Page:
Finding a balance that works

While many producers enjoy the wildlife that coexists with their livestock, in some cases wildlife can be menaces or nuisances at best. 

There are situations in which wildlife compete with livestock for similar types of food such as grasses, forbs and browse. Yet, there are practical and recreational reasons producers work to strike a balance between caring for their livestock and managing wildlife. 

Benefits of Wildlife 

Extension specialists state producers can create an environment conducive for both livestock and wildlife. The key to the two living in harmony involves proper wildlife management practices. 

In fact, there are many farmers who find benefits to managing the wildlife on their property. 

“While most farmers and ranchers utilize wildlife management practices for hunting, others enjoy viewing and having the wildlife around,” Joe Massey, district conservationist with USDA’s Natural Resources Conservation Service in Baxter and Marion counties, Ark., said. According to Massey, most of the producers in his region practice some sort of wildlife management along with their livestock.

Wildlife Health Concerns 

Some producers may be concerned about trying to manage wildlife, such as deer, with their livestock operation due to possible health risks. However, extension specialists state there is no need to be concerned. “While Chronic Wasting Disease (CWD) is a serious threat to our deer and elk populations, there is no evidence currently for spread to humans or livestock,” Massey explained. “It is best to have your deer tested before consumption if the animal came from an area where CWD is present.”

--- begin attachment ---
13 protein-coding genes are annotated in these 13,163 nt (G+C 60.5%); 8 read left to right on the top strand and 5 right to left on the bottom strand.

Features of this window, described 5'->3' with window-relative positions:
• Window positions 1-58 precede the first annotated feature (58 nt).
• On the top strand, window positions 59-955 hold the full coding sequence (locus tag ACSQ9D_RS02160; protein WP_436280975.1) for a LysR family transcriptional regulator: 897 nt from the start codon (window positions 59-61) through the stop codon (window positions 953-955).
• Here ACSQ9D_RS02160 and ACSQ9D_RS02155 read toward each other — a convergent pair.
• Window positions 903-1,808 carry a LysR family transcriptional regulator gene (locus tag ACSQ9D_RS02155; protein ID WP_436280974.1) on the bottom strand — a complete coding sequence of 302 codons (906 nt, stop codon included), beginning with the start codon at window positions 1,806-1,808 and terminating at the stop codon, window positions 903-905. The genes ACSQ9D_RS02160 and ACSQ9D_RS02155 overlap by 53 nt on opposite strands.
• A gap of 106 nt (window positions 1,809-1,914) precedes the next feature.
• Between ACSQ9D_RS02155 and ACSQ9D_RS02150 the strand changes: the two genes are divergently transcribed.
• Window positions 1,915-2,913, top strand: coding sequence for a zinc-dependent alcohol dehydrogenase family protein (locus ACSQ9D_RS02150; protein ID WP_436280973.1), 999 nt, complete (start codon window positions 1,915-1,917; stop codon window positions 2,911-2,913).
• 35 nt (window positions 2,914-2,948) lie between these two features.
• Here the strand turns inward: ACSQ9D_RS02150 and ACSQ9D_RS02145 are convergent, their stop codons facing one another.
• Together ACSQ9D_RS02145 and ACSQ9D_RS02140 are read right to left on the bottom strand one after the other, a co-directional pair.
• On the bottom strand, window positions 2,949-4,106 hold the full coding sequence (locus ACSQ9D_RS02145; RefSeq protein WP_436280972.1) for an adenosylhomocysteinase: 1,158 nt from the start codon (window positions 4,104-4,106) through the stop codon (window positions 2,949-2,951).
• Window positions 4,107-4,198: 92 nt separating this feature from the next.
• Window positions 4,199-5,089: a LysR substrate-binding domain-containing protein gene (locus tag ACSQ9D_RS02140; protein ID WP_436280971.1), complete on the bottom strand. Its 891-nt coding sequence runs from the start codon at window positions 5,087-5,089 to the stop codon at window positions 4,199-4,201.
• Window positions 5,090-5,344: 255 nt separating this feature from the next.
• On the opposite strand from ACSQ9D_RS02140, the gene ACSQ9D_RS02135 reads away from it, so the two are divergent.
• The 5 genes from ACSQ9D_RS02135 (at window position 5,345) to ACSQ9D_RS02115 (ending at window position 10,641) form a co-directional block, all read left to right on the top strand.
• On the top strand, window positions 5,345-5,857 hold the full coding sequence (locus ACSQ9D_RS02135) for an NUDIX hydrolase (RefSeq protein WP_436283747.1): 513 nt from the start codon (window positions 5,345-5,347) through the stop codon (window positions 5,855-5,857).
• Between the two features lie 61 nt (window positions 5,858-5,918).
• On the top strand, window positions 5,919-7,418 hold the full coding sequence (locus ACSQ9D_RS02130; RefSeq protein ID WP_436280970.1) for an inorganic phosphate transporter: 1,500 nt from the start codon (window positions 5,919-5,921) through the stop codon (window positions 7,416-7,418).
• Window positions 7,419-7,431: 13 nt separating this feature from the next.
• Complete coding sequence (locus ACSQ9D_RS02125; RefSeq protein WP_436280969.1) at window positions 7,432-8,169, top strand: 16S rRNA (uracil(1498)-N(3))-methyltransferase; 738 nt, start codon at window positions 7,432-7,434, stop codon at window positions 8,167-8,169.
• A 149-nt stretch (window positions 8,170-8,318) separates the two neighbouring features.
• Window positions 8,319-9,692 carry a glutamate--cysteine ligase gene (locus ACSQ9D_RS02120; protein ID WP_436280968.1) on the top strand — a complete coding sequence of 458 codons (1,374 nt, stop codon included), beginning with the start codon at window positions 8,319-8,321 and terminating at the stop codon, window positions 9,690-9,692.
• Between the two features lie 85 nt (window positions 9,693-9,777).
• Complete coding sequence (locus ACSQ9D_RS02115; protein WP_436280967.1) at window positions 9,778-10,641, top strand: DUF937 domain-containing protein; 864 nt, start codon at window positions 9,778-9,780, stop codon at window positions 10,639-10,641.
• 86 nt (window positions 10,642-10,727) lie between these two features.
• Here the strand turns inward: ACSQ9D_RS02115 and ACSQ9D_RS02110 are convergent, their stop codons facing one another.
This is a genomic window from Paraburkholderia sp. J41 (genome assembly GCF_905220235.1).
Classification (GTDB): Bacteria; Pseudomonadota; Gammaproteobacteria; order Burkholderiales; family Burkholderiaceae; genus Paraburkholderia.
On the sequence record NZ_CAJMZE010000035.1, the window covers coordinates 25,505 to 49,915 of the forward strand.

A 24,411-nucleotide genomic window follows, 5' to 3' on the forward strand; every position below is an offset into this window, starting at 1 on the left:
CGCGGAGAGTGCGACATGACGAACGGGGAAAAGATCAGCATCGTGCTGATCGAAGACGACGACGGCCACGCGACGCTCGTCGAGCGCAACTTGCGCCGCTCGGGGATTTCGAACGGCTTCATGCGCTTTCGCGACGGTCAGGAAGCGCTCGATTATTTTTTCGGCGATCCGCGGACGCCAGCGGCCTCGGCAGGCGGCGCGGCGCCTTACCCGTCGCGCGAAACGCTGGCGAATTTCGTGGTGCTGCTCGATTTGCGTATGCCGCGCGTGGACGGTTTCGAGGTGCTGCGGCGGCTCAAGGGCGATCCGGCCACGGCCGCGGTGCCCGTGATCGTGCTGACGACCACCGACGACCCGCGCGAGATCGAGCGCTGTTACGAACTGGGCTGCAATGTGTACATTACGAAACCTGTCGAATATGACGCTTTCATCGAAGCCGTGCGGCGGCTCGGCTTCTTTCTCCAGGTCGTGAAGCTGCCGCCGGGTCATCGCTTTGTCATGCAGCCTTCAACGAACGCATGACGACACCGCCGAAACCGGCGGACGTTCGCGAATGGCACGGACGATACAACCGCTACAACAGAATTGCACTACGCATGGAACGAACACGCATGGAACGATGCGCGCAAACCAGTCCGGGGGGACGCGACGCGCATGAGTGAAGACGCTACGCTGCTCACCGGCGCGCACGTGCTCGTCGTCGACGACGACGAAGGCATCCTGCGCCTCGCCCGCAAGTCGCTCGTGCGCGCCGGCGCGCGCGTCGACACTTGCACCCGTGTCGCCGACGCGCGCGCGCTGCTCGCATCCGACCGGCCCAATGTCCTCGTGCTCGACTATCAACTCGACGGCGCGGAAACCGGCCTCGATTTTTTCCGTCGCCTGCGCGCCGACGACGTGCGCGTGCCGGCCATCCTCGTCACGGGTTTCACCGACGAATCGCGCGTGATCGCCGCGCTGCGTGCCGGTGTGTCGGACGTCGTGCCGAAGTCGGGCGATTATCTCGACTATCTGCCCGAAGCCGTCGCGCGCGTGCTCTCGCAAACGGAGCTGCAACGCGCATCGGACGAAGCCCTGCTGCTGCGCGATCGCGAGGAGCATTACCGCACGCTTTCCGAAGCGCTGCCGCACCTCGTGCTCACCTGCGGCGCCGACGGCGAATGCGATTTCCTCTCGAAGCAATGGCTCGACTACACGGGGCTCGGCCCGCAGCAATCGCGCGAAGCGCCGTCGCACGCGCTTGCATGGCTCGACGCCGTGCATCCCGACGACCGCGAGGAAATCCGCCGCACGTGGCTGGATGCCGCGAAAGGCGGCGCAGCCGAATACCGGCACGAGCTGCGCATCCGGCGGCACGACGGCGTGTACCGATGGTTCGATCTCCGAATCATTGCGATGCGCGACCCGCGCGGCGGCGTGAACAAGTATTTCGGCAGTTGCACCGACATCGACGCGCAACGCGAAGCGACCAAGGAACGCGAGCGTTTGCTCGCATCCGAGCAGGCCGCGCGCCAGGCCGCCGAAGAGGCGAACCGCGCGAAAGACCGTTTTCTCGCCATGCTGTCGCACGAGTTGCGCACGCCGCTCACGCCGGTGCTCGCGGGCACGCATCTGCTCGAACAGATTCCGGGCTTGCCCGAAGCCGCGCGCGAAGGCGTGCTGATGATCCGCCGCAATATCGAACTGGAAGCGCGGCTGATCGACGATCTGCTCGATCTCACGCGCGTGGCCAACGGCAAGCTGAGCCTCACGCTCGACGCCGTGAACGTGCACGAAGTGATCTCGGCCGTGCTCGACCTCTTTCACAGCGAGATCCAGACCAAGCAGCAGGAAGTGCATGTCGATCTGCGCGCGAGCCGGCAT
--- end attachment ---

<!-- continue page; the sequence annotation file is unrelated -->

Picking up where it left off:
Risks from Migratory Birds

However, migratory birds can pose risks to poultry operations. “There have been documented cases of avian influenza (bird flu) transferred from migratory birds to domestic flocks; in my area, we have been fortunate to not have to deal with that yet,” Massey said. “However, it is best if you have a poultry operation to avoid contact with migratory bird hunters.”

Leasing Land to Hunters

One way for livestock producers to supplement their income is to lease land to hunters. Extension specialists encourage producers who lease property to establish clear boundaries and expectations with the lessees. 

“While leasing their land for hunting purposes is an excellent way to diversify their income, it should be clearly understood by the hunters that the livestock operation is the primary function and should be treated as such, and the land should be left in as good or better condition than they found it,” Massey stated. 

Food Plot Selection

Wildlife management practices to consider include the food selection and the placement of food plots for wildlife. 

Though there are no obvious food choices that producers should avoid utilizing in a food plot due to potential harm to livestock, common sense in this area is key. Extension specialists recommend producers be mindful of food plot placement with respect to livestock access, because livestock also find food plots tasty and will consume large amounts.


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